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Concerned that too little is known about the effects of head injuries in young athletes, President Barack Obama is bringing representatives of professional sports leagues, coaches, parents, youth sports players, researchers and others to the White House to help educate the public about youth sports concussions.
Tackling the issue at a White House summit Thursday, Obama also will highlight pledges of money and other support from the NFL, the National Institutes of Health, the Pop Warner Little Scholars and others to do the research, promote safety and speed development of materials designed to provide better protection.
Obama comes to the issue through his well-documented love of sports, and as the father of two daughters active in sports. The president thinks sports are also a good way to keep kids healthy and out of trouble, but he raised some eyebrows last year by saying he would "have to think long and hard" before letting a son, if he had one, play football because of the risk of head injuries.
"He, as a parent, is concerned about the safety of his own daughters," said White House communications director Jennifer Palmieri, who was among officials who previewed the White House Healthy Kids & Safe Sports Concussion Summit for reporters.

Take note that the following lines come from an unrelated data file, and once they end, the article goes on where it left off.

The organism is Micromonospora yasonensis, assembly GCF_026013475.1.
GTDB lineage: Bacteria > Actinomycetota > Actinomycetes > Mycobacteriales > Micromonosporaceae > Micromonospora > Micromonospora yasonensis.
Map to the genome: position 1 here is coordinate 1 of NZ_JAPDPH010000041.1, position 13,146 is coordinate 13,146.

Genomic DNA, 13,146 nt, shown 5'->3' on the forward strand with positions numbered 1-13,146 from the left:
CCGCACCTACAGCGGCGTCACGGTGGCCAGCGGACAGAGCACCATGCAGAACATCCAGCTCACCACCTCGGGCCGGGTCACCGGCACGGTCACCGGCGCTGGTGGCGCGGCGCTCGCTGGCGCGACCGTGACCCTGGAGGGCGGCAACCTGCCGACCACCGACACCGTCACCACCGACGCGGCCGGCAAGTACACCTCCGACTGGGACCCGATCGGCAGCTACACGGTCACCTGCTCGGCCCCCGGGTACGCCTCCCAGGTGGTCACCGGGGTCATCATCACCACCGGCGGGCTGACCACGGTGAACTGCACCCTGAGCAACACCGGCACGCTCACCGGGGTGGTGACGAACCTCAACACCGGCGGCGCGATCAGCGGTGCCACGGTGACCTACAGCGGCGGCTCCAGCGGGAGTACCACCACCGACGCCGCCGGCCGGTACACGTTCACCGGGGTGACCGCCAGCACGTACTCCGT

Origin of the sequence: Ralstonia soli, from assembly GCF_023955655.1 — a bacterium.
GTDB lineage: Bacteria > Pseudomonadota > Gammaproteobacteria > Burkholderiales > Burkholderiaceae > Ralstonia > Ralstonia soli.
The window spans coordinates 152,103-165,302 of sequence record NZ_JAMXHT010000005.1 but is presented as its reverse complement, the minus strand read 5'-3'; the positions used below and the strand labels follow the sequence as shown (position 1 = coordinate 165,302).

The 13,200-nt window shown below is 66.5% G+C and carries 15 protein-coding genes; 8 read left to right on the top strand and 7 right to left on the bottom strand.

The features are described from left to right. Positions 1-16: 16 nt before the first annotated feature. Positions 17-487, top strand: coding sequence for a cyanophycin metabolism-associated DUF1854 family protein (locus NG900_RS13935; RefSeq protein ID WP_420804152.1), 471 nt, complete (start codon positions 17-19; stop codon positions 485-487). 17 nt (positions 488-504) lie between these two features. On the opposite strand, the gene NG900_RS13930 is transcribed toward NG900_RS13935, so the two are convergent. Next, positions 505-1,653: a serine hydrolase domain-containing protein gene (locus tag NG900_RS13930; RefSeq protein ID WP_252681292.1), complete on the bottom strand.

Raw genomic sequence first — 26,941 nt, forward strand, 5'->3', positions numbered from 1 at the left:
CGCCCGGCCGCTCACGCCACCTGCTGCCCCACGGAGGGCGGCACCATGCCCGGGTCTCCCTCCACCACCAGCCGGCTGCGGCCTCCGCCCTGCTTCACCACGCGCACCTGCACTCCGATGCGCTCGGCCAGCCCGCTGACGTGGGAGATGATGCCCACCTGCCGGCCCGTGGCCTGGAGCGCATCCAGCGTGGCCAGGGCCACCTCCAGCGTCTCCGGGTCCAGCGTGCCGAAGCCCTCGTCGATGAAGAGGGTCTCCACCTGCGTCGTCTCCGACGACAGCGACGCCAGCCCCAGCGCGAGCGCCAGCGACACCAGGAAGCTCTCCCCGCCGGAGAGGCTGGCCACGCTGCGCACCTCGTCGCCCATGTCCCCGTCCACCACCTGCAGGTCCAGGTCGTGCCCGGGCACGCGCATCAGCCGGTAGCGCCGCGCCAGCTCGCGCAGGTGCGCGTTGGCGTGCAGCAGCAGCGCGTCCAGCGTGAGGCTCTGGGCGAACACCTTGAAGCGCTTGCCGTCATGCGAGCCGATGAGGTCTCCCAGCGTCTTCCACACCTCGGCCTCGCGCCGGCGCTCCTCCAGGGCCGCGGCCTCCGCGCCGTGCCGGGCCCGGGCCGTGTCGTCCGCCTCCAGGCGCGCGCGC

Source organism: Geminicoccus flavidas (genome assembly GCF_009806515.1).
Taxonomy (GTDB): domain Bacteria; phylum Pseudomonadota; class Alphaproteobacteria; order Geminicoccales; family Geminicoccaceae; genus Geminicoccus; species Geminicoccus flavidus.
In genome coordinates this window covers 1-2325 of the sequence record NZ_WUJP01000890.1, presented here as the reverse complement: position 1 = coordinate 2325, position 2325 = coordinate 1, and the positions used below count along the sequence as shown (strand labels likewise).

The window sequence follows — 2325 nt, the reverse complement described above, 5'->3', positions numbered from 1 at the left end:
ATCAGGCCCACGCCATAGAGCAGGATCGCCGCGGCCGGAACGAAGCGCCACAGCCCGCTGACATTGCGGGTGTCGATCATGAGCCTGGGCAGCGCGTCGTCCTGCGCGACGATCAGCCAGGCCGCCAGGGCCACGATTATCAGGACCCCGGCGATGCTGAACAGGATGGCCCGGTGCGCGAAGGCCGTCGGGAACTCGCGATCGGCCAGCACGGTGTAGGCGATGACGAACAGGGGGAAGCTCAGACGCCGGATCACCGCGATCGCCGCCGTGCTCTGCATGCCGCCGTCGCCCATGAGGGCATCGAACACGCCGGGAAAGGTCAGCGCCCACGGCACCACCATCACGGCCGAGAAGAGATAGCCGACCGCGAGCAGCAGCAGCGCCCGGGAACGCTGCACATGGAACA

In a report last fall, the Institute of Medicine and the National Research Council called for a national system to track sports-related concussions and begin answering questions about the risks of youth sports, such as how often do the youngest athletes suffer concussions or which sports have the highest rates.
Nearly 250,000 kids visit hospital emergency rooms each year with brain injuries caused by sports or other recreational activity, the White House said.
The National Football League is committing $25 million over the next three years on promoting youth sports safety.